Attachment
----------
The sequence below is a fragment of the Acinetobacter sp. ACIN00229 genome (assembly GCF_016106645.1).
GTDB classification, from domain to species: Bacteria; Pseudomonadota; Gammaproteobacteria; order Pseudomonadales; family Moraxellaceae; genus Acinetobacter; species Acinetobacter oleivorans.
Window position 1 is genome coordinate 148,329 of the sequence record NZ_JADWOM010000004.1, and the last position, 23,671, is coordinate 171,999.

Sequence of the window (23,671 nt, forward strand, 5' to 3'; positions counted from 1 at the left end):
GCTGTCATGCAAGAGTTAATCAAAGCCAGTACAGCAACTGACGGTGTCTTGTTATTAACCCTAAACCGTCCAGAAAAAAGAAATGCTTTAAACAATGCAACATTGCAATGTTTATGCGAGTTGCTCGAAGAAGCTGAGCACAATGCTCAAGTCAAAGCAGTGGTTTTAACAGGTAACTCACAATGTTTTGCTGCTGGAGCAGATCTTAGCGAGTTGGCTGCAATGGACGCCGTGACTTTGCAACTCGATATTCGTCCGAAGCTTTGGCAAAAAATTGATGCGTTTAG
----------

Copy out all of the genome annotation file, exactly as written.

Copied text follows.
The sequence below is a fragment of the Acinetobacter sp. ACIN00229 genome (assembly GCF_016106645.1).
GTDB classification, from domain to species: Bacteria; Pseudomonadota; Gammaproteobacteria; order Pseudomonadales; family Moraxellaceae; genus Acinetobacter; species Acinetobacter oleivorans.
Window position 1 is genome coordinate 148,329 of the sequence record NZ_JADWOM010000004.1, and the last position, 23,671, is coordinate 171,999.

Sequence of the window (23,671 nt, forward strand, 5' to 3'; positions counted from 1 at the left end):
GCTGTCATGCAAGAGTTAATCAAAGCCAGTACAGCAACTGACGGTGTCTTGTTATTAACCCTAAACCGTCCAGAAAAAAGAAATGCTTTAAACAATGCAACATTGCAATGTTTATGCGAGTTGCTCGAAGAAGCTGAGCACAATGCTCAAGTCAAAGCAGTGGTTTTAACAGGTAACTCACAATGTTTTGCTGCTGGAGCAGATCTTAGCGAGTTGGCTGCAATGGACGCCGTGACTTTGCAACTCGATATTCGTCCGAAGCTTTGGCAAAAAATTGATGCGTTTAG